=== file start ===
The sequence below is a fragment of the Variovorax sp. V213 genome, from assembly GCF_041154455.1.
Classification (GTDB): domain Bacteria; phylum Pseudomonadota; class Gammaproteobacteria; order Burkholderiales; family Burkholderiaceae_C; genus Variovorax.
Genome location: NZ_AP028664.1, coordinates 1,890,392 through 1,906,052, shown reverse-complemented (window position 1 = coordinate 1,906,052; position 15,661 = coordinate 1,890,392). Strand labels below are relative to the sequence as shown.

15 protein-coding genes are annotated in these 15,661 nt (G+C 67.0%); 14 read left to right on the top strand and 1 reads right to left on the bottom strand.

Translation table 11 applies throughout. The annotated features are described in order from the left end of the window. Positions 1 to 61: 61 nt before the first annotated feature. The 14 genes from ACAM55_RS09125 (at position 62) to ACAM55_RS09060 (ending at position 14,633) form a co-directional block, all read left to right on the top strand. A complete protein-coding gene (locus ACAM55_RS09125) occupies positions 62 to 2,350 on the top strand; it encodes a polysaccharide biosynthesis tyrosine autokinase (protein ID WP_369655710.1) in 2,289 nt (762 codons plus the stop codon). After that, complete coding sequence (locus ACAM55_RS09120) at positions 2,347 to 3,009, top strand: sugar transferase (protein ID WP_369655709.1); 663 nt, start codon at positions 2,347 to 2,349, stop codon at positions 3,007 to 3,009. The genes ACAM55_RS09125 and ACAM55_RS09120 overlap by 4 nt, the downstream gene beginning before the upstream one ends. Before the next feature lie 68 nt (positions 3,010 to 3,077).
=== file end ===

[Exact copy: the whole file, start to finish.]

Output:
The sequence below is a fragment of the Variovorax sp. V213 genome, from assembly GCF_041154455.1.
Classification (GTDB): domain Bacteria; phylum Pseudomonadota; class Gammaproteobacteria; order Burkholderiales; family Burkholderiaceae_C; genus Variovorax.
Genome location: NZ_AP028664.1, coordinates 1,890,392 through 1,906,052, shown reverse-complemented (window position 1 = coordinate 1,906,052; position 15,661 = coordinate 1,890,392). Strand labels below are relative to the sequence as shown.

15 protein-coding genes are annotated in these 15,661 nt (G+C 67.0%); 14 read left to right on the top strand and 1 reads right to left on the bottom strand.

Translation table 11 applies throughout. The annotated features are described in order from the left end of the window. Positions 1 to 61: 61 nt before the first annotated feature. The 14 genes from ACAM55_RS09125 (at position 62) to ACAM55_RS09060 (ending at position 14,633) form a co-directional block, all read left to right on the top strand. A complete protein-coding gene (locus ACAM55_RS09125) occupies positions 62 to 2,350 on the top strand; it encodes a polysaccharide biosynthesis tyrosine autokinase (protein ID WP_369655710.1) in 2,289 nt (762 codons plus the stop codon). After that, complete coding sequence (locus ACAM55_RS09120) at positions 2,347 to 3,009, top strand: sugar transferase (protein ID WP_369655709.1); 663 nt, start codon at positions 2,347 to 2,349, stop codon at positions 3,007 to 3,009. The genes ACAM55_RS09125 and ACAM55_RS09120 overlap by 4 nt, the downstream gene beginning before the upstream one ends. Before the next feature lie 68 nt (positions 3,010 to 3,077).